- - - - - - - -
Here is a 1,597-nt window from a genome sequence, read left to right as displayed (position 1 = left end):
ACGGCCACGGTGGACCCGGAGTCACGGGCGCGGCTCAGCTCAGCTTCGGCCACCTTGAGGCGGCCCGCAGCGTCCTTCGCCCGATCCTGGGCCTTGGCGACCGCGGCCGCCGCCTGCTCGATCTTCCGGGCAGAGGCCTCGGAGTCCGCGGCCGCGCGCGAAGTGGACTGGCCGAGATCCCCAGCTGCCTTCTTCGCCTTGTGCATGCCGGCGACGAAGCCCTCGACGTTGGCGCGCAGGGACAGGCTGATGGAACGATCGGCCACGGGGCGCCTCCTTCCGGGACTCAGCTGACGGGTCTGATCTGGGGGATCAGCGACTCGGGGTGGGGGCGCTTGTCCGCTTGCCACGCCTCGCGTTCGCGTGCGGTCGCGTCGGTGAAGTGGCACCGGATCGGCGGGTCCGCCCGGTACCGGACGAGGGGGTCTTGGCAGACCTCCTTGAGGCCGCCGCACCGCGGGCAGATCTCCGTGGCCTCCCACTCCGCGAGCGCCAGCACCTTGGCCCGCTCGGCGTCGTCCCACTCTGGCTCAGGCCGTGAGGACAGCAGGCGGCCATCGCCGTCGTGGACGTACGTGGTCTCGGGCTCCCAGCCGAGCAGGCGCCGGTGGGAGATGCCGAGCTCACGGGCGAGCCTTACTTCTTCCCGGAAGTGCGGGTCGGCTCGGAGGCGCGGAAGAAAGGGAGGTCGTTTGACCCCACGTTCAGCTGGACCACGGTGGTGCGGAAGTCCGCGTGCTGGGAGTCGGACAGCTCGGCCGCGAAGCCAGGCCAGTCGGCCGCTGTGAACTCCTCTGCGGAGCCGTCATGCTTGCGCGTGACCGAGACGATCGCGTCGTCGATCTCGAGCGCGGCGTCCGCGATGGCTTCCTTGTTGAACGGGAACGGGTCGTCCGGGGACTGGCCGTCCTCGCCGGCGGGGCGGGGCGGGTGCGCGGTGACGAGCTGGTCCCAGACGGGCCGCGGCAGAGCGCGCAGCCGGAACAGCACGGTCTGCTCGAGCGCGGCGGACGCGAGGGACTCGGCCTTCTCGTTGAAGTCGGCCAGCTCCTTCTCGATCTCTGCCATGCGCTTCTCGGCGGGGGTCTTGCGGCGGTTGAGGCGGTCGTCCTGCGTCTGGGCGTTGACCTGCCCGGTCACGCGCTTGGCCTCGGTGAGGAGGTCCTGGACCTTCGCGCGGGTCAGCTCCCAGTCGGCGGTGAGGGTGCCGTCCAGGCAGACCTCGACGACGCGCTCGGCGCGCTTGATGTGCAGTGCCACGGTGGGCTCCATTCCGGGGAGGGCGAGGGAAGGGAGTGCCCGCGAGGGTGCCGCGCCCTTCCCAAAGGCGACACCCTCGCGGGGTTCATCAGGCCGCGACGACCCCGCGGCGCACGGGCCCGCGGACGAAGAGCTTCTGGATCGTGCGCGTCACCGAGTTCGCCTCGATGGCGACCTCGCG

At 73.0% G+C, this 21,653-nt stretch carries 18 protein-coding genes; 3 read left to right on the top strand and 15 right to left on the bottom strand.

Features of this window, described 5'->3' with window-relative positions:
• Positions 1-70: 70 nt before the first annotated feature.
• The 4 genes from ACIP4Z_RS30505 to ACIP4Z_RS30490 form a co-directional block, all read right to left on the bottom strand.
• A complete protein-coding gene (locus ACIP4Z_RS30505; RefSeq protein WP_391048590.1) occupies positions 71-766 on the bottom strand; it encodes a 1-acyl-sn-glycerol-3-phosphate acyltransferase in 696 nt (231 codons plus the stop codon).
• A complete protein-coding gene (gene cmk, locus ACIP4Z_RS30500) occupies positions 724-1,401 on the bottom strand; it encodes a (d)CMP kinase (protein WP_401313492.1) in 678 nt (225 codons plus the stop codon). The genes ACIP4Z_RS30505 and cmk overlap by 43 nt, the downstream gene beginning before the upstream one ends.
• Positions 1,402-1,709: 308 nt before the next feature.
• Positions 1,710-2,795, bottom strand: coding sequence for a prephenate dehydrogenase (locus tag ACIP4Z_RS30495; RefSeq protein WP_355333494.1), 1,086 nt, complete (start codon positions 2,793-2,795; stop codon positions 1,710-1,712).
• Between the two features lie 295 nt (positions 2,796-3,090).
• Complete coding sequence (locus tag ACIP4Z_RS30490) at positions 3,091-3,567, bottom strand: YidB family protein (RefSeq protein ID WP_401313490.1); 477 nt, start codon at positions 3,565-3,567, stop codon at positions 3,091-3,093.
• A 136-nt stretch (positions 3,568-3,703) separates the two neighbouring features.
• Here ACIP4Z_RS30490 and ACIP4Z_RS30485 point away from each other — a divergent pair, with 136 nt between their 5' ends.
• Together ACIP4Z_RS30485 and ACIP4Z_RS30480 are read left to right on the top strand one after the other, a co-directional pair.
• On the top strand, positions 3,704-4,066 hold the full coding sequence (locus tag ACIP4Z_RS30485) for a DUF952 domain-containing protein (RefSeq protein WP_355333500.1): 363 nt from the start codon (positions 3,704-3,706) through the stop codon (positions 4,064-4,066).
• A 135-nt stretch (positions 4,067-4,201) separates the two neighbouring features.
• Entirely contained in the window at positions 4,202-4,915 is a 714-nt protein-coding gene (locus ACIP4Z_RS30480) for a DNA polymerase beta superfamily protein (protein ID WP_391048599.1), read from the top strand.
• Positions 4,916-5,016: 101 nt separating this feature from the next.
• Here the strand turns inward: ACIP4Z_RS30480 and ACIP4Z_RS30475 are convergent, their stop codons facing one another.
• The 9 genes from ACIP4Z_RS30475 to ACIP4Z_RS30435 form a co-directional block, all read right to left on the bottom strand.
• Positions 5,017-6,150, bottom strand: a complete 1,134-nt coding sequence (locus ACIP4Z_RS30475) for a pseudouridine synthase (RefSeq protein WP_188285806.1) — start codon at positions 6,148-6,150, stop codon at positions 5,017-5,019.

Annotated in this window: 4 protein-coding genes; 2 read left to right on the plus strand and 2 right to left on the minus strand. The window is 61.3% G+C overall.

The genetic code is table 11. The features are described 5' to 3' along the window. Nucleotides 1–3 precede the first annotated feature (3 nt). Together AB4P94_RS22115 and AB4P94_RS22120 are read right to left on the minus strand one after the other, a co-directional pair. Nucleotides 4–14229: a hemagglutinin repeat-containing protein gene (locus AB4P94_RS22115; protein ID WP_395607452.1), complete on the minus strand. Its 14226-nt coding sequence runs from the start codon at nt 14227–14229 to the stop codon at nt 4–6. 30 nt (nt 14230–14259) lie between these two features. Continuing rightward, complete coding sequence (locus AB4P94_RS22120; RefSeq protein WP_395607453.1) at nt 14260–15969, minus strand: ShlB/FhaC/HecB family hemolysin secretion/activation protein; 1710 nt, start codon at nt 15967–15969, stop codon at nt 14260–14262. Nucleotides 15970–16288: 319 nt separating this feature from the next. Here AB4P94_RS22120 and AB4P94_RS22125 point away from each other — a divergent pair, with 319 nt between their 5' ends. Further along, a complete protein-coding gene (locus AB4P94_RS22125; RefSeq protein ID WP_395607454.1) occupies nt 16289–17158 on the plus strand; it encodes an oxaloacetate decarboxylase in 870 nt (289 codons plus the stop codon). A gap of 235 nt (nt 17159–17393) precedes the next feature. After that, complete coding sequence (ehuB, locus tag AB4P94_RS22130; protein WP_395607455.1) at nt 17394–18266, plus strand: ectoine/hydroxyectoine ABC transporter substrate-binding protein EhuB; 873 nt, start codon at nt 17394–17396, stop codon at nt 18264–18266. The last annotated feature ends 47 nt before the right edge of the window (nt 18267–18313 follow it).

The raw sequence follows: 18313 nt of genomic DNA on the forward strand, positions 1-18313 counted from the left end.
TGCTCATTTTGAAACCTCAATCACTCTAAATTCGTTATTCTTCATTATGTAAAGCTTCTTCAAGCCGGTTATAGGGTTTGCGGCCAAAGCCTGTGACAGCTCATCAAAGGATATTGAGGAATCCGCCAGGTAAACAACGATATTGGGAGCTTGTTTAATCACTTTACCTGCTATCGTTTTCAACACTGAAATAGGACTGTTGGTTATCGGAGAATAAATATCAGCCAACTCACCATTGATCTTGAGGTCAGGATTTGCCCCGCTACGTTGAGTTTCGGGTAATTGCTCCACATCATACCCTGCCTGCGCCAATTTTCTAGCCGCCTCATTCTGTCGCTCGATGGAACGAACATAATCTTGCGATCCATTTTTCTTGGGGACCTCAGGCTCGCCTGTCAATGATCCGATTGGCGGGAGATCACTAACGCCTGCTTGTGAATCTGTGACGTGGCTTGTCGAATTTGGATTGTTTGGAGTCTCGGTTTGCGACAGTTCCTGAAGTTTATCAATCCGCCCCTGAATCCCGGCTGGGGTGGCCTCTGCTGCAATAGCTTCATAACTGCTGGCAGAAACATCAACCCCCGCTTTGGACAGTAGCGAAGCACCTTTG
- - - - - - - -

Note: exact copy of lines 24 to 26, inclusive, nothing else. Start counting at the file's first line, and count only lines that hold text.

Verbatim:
The genetic code is table 11. The features are described 5' to 3' along the window. Nucleotides 1–3 precede the first annotated feature (3 nt). Together AB4P94_RS22115 and AB4P94_RS22120 are read right to left on the minus strand one after the other, a co-directional pair. Nucleotides 4–14229: a hemagglutinin repeat-containing protein gene (locus AB4P94_RS22115; protein ID WP_395607452.1), complete on the minus strand. Its 14226-nt coding sequence runs from the start codon at nt 14227–14229 to the stop codon at nt 4–6. 30 nt (nt 14230–14259) lie between these two features. Continuing rightward, complete coding sequence (locus AB4P94_RS22120; RefSeq protein WP_395607453.1) at nt 14260–15969, minus strand: ShlB/FhaC/HecB family hemolysin secretion/activation protein; 1710 nt, start codon at nt 15967–15969, stop codon at nt 14260–14262. Nucleotides 15970–16288: 319 nt separating this feature from the next. Here AB4P94_RS22120 and AB4P94_RS22125 point away from each other — a divergent pair, with 319 nt between their 5' ends. Further along, a complete protein-coding gene (locus AB4P94_RS22125; RefSeq protein ID WP_395607454.1) occupies nt 16289–17158 on the plus strand; it encodes an oxaloacetate decarboxylase in 870 nt (289 codons plus the stop codon). A gap of 235 nt (nt 17159–17393) precedes the next feature. After that, complete coding sequence (ehuB, locus tag AB4P94_RS22130; protein WP_395607455.1) at nt 17394–18266, plus strand: ectoine/hydroxyectoine ABC transporter substrate-binding protein EhuB; 873 nt, start codon at nt 17394–17396, stop codon at nt 18264–18266. The last annotated feature ends 47 nt before the right edge of the window (nt 18267–18313 follow it).

The raw sequence follows: 18313 nt of genomic DNA on the forward strand, positions 1-18313 counted from the left end.
TGCTCATTTTGAAACCTCAATCACTCTAAATTCGTTATTCTTCATTATGTAAAGCTTCTTCAAGCCGGTTATAGGGTTTGCGGCCAAAGCCTGTGACAGCTCATCAAAGGATATTGAGGAATCCGCCAGGTAAACAACGATATTGGGAGCTTGTTTAATCACTTTACCTGCTATCGTTTTCAACACTGAAATAGGACTGTTGGTTATCGGAGAATAAATATCAGCCAACTCACCATTGATCTTGAGGTCAGGATTTGCCCCGCTACGTTGAGTTTCGGGTAATTGCTCCACATCATACCCTGCCTGCGCCAATTTTCTAGCCGCCTCATTCTGTCGCTCGATGGAACGAACATAATCTTGCGATCCATTTTTCTTGGGGACCTCAGGCTCGCCTGTCAATGATCCGATTGGCGGGAGATCACTAACGCCTGCTTGTGAATCTGTGACGTGGCTTGTCGAATTTGGATTGTTTGGAGTCTCGGTTTGCGACAGTTCCTGAAGTTTATCAATCCGCCCCTGAATCCCGGCTGGGGTGGCCTCTGCTGCAATAGCTTCATAACTGCTGGCAGAAACATCAACCCCCGCTTTGGACAGTAGCGAAGCACCTTTG